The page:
The family settles in Detroit, and a third biographical strand is the story of the Greek immigrant community in 20th century America, from Ford's assembly lines to bootlegging during the prohibition, through Detroit race riots and then to affluent suburbia.
Cal's family settles in the suburb of Middlesex, and the focus narrows to the individual. Calliope is raised as a girl, but in adolescence, Callie learns about hermaphroditism, narrowly escapes sex-assignment surgery, becomes a performer in a seventies sex show in San Francisco, and finally returns home to Middlesex, Grosse Point, Michigan, as a male. The story is framed by Cal's much later adult life as a man in Berlin, and his successful romance with a woman he meets there.
Emiko a child survivor of Hiroshima, is now a documentary filmmaker. She has horrific memories of August 1945 when she lost her parents and little brother, and of the years of painful operations and homesickness in America where she was sent to restore her mutilated face. She is hoping to interview Anton Böll, a scientist who had fled Germany to work on the Manhattan project.
Böll contends that he had been unaware of human rights abuses; he left Europe because the Nazi regime had cramped his scientific style. As a consequence, his mother was imprisoned and killed. During the war, he met his Austrian-born Jewish wife, Sophie, at a displaced persons camp in Canada. Sophie had lost her whole family, but she does not speak of them and he does not ask.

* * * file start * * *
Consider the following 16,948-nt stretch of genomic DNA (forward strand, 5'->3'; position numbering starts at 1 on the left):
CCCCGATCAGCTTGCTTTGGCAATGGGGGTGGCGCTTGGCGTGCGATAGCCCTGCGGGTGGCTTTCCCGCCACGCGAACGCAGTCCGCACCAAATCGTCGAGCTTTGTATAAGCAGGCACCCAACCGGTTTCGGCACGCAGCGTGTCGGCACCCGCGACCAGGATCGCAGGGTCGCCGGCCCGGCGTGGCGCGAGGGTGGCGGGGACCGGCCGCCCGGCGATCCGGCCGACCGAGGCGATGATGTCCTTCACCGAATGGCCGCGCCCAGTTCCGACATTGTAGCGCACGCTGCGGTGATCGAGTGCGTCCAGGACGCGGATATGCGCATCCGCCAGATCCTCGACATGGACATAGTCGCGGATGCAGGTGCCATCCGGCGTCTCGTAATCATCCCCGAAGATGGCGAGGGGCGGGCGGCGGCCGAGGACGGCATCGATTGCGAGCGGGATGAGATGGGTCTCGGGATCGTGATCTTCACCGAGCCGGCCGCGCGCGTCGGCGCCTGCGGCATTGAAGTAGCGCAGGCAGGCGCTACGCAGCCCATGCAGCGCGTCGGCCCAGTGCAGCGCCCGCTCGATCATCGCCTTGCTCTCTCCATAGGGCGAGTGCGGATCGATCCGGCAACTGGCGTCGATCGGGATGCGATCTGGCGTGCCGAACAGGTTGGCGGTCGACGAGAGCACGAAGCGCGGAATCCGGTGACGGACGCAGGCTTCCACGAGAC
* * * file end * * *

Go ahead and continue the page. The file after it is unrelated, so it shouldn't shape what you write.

Briefly they knew happiness, but soon Böll left for work on the bomb and on to Hiroshima in its aftermath. Their marriage would never be the same. For the rest of his life, Böll justified his involvement as a "dream" turned "nightmare" emerging from the imperative demands of a virtuous science. When Emiko approaches him, he hesitates. He does not want to risk blame. But his dying wife knows that absolution for unacknowledged guilt is what he craves.
A bedraggled street dog is about to perish in the cold winter night, after having been scalded by boiling water earlier in the day. Suddenly, an elegant man feeds him and takes him home. The dog's savior is a famous and wealthy medical professor who rejuvenates people by hormonal manipulations.
As soon as the dog becomes accustomed to his new life of plenty, he finds himself the subject of a strange experiment--the professor and his assistant implant the testicles and pituitary gland of a dead criminal into the dog's body. After a rocky post-operative course, the dog gradually begins to change into an animal in human form and names himself Poligraph Poligraphovich Sharik. The half-beast-half-man, who gets along very well in the prevailing proletarian society, turns his creator's life into a nightmare--until the professor manages to reverse the procedure.
Summary:This memoir reconstructs event by event the hospitalization of the author’s husband, Elliot Gilbert, for prostate surgery, his death in the recovery room, and the efforts of his wife and family to find out why he died. The account of those efforts over the ensuing months, which involved friends and lawyers, raises numerous legal, social, and medical questions about how medical mistakes occur; how the medical establishment may seek to protect itself; patients’ and families’ rights to information about norms and procedures; and the vulnerability of both patients and doctors in a litigious environment. The book also reflects on the process of mourning, and begins with an acknowledgment that the writing of it has constituted part of that process.